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Attested since about 1510, from Scots, perhaps from Middle Low German (Brunswick dialect) queer (“oblique, off-center”) (also compare with German quer (“diagonally”)), from Proto-Germanic *þwerhaz, from Proto-Indo-European *terk?- (“to turn, twist, wind”). Compare Latin torqueo. Related to thwart.
- (dated) Weird, odd or different; whimsical. [from 16th c.]
- (Britain, informal, dated) Slightly unwell (mainly in to feel queer). [from 18th c.]
- (colloquial, sometimes derogatory) Homosexual. [from 19th c.]
- (colloquial, sometimes derogatory) Not heterosexual: homosexual, bisexual, asexual, etc.
- (broadly) Pertaining to sexual behaviour or identity which does not conform to conventional heterosexual norms, assumptions etc. [from 20th c.]
queer (plural queers)
- (colloquial, sometimes derogatory) A person who is or appears homosexual, or who has homosexual qualities.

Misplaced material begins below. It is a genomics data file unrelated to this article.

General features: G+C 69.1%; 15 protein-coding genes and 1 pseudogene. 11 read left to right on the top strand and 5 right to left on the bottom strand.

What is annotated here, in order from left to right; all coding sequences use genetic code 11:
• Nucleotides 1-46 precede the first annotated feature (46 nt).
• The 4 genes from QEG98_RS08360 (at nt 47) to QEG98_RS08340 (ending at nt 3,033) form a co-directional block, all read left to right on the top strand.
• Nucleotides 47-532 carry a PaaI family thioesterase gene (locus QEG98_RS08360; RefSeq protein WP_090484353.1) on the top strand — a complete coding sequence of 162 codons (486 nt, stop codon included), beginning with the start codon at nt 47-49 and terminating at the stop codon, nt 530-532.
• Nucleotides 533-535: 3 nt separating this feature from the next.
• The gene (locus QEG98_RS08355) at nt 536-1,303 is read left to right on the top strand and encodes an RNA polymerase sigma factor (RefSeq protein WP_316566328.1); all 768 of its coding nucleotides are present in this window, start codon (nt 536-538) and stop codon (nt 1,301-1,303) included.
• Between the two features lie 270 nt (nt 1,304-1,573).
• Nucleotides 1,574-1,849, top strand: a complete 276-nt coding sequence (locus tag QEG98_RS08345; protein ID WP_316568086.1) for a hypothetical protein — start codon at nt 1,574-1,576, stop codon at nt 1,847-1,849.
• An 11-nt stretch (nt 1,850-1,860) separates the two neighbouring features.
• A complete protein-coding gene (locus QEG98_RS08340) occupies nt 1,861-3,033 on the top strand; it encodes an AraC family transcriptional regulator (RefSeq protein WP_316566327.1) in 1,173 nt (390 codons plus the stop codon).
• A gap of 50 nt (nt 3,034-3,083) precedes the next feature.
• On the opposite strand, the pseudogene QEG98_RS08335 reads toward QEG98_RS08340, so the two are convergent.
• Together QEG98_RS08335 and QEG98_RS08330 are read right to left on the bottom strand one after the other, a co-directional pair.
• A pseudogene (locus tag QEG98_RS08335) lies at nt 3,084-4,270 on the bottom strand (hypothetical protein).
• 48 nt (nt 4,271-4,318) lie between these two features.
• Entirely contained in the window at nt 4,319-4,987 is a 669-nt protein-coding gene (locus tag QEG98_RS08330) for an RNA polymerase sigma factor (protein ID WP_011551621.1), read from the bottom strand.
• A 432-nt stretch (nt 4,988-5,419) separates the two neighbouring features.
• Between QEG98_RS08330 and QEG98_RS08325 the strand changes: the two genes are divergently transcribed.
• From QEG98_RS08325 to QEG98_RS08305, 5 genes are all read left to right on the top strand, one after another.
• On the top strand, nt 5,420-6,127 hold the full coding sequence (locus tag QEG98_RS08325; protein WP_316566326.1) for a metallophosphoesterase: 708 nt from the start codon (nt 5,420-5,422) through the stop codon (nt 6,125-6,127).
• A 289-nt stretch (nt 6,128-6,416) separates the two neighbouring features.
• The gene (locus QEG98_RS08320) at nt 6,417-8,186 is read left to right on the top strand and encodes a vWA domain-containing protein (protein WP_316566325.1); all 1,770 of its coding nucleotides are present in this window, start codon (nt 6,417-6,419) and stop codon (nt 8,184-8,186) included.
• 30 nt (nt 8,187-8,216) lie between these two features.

- (colloquial, sometimes derogatory) A person of any non-heterosexual sexuality or sexual identity.
- (definite, with "the", informal, archaic) Counterfeit money.
- (transitive) To render an endeavor or agreement ineffective or null.
- (Britain, dialectal, dated) To puzzle.
- (slang, dated) To ridicule; to banter; to rally.
- (slang, dated) To spoil the effect or success of, as by ridicule; to throw a wet blanket on; to spoil.
- (social sciences) To reevaluate or reinterpret (a work) with an eye to sexual orientation and/or to gender, as by applying queer theory.